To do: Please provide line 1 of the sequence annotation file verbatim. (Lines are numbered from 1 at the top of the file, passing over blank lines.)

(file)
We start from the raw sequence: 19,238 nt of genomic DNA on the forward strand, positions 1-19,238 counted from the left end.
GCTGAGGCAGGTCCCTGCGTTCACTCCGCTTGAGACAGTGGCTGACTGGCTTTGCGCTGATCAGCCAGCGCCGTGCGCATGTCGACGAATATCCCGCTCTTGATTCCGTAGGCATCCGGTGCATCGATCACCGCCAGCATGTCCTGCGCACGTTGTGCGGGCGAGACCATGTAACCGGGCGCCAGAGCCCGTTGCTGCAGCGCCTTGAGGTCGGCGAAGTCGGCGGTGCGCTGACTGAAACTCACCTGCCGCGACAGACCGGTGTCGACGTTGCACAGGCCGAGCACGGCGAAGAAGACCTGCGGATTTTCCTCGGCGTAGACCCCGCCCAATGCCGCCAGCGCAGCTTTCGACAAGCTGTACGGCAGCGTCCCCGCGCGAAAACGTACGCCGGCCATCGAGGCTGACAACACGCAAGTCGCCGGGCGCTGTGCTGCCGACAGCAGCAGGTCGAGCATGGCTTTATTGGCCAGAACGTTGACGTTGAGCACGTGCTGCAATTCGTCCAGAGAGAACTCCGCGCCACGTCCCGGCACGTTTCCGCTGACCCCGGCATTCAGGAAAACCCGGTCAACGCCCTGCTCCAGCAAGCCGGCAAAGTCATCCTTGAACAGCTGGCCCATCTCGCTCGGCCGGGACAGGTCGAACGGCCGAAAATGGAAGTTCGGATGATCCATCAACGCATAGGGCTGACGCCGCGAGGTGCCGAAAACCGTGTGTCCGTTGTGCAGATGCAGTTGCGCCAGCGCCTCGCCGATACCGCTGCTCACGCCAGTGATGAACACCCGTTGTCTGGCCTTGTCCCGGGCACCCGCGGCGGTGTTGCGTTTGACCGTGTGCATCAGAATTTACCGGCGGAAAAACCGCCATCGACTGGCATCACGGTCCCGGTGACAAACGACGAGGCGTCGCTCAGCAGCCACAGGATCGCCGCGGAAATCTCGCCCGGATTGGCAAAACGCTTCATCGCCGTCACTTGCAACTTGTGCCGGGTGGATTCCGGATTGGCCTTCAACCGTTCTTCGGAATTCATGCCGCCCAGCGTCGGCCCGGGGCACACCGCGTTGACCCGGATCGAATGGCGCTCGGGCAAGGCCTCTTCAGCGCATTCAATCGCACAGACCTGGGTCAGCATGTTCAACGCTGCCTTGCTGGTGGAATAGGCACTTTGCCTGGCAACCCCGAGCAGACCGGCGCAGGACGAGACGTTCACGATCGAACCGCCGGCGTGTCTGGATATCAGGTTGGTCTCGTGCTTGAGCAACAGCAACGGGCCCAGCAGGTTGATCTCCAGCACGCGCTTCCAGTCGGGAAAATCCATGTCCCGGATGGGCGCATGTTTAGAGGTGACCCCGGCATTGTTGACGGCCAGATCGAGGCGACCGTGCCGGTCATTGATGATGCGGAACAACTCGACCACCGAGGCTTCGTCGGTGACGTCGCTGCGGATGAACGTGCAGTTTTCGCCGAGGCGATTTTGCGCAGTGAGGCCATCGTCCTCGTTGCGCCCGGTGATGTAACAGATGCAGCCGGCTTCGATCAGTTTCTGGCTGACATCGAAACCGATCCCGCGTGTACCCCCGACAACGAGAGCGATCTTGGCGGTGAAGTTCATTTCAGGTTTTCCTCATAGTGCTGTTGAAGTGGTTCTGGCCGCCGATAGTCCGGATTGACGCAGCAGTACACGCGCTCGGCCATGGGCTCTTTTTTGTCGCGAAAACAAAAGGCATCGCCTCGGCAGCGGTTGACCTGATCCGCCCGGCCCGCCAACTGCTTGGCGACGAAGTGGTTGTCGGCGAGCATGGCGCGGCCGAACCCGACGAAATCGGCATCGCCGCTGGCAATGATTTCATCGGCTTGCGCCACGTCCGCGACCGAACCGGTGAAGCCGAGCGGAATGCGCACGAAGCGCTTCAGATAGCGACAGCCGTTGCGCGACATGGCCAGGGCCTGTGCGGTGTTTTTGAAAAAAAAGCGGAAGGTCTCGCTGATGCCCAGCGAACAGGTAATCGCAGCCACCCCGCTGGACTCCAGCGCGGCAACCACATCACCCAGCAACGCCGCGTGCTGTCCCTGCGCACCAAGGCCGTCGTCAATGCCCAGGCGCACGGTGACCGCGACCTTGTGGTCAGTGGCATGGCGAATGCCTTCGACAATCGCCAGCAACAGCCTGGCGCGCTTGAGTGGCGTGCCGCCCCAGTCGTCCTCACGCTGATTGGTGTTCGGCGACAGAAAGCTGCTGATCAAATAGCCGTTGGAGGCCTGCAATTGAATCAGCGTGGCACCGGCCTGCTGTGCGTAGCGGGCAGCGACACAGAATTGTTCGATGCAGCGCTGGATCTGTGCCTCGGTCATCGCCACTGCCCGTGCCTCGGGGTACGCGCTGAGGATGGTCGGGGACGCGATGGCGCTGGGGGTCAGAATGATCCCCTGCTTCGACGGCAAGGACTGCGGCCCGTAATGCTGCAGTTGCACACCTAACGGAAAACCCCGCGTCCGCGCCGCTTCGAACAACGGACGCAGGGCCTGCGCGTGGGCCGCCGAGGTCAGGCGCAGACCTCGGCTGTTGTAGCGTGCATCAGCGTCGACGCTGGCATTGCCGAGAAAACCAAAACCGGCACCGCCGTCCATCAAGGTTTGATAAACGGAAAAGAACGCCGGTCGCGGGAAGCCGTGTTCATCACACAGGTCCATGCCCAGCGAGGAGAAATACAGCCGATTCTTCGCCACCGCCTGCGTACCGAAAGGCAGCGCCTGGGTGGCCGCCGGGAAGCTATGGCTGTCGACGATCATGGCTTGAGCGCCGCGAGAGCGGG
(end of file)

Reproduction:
We start from the raw sequence: 19,238 nt of genomic DNA on the forward strand, positions 1-19,238 counted from the left end.